Most Americans eat 300-400 grams of carbs/day when most people would do much better at about 100/day if they are not trying to lose weight. The weight loss amount is closer to 30g/day but this is too low for some people especially if you’re already thin or have adrenal issues. Reduction of carbohydrates can happen in several ways. A great way to do this is to stop eating all grains except for white rice. I get resistance from the suggestion that white rice is okay. This is because it’s the only grain that does not contain phytates or phytic acid which block mineral absorption in the gut.

4. Remove Grains (Except for Some White Rice)
After growing up with the belief that bread is the ‘staff of life,’ it was difficult to comprehend how it could possibly be responsible for so many health issues. lots of breadThese issues are not limited to celiac disease. Wheat has opioids and is addictive. It degrades the gut lining and leads to leaky gut syndrome for many. It interferes with brain function resulting in poor concentration and foggy brain. What’s insidious about cereal grains in general (wheat, corn, barley, sorghum, oats, rye, millet) is that while most people don’t have immediate or overt symptoms from its consumption, the bad effects happen unnoticed in the short term.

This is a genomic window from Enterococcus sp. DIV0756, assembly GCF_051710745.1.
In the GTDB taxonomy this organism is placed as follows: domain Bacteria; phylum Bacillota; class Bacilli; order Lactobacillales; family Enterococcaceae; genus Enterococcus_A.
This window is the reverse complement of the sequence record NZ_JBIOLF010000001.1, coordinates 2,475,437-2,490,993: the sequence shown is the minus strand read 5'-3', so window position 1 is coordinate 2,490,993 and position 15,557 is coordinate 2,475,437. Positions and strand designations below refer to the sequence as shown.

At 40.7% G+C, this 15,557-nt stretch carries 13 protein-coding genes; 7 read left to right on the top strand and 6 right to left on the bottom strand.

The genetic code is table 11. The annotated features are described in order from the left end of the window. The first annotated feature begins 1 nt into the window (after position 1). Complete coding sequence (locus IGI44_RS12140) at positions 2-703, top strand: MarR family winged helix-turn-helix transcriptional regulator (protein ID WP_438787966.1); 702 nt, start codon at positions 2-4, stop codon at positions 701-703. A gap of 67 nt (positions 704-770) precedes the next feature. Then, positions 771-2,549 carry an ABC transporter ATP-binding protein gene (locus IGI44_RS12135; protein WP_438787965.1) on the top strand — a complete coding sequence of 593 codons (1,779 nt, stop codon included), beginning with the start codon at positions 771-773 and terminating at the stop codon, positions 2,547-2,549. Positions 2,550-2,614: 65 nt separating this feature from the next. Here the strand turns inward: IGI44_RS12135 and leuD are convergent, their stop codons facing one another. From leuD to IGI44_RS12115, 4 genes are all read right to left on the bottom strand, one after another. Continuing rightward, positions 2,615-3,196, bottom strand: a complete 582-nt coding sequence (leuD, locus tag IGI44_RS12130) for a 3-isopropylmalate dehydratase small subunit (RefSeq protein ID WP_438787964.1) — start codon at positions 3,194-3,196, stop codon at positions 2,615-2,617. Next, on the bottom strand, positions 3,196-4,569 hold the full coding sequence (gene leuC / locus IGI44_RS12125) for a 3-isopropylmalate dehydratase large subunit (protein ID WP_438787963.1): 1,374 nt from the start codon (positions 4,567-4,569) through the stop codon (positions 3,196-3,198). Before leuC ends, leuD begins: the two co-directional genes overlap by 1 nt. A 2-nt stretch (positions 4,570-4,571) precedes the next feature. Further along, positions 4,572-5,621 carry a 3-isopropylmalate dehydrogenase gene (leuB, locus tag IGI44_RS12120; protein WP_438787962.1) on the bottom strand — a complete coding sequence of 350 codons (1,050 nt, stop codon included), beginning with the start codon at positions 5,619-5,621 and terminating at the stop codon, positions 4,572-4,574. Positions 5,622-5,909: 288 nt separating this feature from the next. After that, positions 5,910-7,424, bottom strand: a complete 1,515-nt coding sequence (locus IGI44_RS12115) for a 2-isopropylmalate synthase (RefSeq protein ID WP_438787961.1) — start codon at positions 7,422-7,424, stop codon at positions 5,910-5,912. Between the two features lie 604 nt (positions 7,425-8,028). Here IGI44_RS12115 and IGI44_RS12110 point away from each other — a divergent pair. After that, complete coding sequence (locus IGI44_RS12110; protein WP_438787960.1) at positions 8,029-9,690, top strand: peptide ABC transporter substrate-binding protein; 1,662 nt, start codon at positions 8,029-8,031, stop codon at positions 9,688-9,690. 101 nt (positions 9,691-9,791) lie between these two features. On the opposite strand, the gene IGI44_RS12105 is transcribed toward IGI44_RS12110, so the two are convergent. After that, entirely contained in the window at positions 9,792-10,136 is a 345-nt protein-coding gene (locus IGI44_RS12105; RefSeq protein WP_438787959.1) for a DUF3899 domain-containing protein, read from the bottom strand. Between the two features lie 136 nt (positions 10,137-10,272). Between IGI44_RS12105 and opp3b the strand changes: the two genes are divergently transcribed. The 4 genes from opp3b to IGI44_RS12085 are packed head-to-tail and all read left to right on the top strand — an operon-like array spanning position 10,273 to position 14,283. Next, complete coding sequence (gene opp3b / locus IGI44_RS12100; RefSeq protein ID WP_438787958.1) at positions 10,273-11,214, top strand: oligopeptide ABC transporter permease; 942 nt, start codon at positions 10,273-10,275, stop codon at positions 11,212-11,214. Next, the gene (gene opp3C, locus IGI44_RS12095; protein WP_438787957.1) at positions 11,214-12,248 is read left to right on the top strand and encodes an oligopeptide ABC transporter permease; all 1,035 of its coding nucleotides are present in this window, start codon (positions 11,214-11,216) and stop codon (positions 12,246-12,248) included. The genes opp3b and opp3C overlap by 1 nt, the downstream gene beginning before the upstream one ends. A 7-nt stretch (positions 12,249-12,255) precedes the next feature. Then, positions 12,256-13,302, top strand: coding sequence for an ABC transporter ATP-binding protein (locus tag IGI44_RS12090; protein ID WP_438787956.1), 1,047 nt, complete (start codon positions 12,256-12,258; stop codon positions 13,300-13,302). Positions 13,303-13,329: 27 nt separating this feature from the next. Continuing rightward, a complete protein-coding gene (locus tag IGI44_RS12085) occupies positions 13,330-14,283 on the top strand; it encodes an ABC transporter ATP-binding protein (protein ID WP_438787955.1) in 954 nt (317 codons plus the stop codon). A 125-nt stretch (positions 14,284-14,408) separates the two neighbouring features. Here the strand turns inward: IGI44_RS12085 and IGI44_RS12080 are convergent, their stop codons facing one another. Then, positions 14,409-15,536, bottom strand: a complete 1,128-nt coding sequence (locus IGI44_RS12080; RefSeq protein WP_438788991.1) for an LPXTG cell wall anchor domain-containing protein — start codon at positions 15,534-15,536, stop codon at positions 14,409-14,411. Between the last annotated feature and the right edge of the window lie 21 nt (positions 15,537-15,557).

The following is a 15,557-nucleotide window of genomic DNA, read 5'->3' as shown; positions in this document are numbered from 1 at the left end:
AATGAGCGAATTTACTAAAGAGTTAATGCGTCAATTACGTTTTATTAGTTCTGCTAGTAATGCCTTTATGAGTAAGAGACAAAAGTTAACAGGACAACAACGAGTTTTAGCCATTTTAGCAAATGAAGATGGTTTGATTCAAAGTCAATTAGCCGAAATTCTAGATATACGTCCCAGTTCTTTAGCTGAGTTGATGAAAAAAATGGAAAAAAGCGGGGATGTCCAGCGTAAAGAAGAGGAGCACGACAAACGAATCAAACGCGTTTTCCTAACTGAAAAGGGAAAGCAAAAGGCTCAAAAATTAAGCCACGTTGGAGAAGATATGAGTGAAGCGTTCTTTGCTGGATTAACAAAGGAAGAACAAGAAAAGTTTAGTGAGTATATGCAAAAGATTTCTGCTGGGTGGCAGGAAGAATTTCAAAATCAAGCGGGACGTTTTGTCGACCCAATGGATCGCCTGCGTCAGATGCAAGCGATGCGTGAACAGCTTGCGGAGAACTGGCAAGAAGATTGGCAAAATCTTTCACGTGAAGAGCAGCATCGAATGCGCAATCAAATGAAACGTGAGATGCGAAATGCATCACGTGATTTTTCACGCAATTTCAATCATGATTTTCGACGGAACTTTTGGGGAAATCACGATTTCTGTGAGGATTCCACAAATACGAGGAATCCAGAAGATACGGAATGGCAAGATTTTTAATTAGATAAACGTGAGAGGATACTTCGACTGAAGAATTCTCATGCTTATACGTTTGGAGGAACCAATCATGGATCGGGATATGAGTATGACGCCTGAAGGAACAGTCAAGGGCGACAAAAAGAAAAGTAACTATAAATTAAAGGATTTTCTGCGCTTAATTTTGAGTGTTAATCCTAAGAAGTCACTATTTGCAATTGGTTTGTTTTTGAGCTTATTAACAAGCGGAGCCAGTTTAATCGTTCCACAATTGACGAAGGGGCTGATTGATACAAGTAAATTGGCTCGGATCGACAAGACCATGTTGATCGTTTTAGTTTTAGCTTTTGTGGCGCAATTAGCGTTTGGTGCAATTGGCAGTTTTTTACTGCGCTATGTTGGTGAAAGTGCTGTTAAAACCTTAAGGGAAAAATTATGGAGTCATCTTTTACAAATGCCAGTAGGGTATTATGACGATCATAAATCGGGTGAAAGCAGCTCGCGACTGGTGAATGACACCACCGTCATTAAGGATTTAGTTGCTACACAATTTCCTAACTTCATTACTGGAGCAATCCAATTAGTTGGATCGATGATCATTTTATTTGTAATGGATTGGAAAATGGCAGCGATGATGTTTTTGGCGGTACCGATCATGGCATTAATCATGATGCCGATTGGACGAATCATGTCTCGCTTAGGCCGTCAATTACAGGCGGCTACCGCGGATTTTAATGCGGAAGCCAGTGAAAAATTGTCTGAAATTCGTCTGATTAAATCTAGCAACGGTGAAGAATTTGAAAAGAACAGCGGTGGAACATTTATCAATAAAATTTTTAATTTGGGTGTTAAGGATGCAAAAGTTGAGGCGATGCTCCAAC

Grasses evolved jointly with grazing mammals like cows, sheep and goats. They evolved toxic compounds in order to sabotage a mammal’s digestive system. They pass through the digestive system without breaking down so when they are excreted as fecal matter they can grow in a new location. Grazing mammals have defenses for these toxins thanks to evolution. But humans have relatively no defenses for these toxins.

Cutting out bread, pasta and baked goods is a big step and is not easy but most people feel okay after 3-4 days of grain abstinence.  You will notice benefits within two weeks of doing this.